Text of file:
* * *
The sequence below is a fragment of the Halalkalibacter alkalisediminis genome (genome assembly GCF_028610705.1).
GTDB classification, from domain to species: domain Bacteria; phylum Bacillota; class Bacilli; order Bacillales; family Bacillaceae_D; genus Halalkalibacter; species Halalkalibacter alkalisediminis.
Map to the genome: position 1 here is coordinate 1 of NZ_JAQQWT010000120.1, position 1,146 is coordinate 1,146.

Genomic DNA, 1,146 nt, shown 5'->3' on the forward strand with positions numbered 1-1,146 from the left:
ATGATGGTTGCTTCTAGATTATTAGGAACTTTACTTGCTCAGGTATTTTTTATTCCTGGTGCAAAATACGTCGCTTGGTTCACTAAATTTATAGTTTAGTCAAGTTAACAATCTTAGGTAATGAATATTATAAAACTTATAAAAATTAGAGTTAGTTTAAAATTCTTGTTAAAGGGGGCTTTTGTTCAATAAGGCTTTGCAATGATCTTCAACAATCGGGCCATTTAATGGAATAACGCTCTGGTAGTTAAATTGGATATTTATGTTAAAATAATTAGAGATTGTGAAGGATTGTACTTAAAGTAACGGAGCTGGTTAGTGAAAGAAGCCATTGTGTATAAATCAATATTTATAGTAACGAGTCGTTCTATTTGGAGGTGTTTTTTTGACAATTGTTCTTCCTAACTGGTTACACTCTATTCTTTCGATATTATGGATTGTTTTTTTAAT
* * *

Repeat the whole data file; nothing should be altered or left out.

The sequence below is a fragment of the Halalkalibacter alkalisediminis genome (genome assembly GCF_028610705.1).
GTDB classification, from domain to species: domain Bacteria; phylum Bacillota; class Bacilli; order Bacillales; family Bacillaceae_D; genus Halalkalibacter; species Halalkalibacter alkalisediminis.
Map to the genome: position 1 here is coordinate 1 of NZ_JAQQWT010000120.1, position 1,146 is coordinate 1,146.

Genomic DNA, 1,146 nt, shown 5'->3' on the forward strand with positions numbered 1-1,146 from the left:
ATGATGGTTGCTTCTAGATTATTAGGAACTTTACTTGCTCAGGTATTTTTTATTCCTGGTGCAAAATACGTCGCTTGGTTCACTAAATTTATAGTTTAGTCAAGTTAACAATCTTAGGTAATGAATATTATAAAACTTATAAAAATTAGAGTTAGTTTAAAATTCTTGTTAAAGGGGGCTTTTGTTCAATAAGGCTTTGCAATGATCTTCAACAATCGGGCCATTTAATGGAATAACGCTCTGGTAGTTAAATTGGATATTTATGTTAAAATAATTAGAGATTGTGAAGGATTGTACTTAAAGTAACGGAGCTGGTTAGTGAAAGAAGCCATTGTGTATAAATCAATATTTATAGTAACGAGTCGTTCTATTTGGAGGTGTTTTTTTGACAATTGTTCTTCCTAACTGGTTACACTCTATTCTTTCGATATTATGGATTGTTTTTTTAAT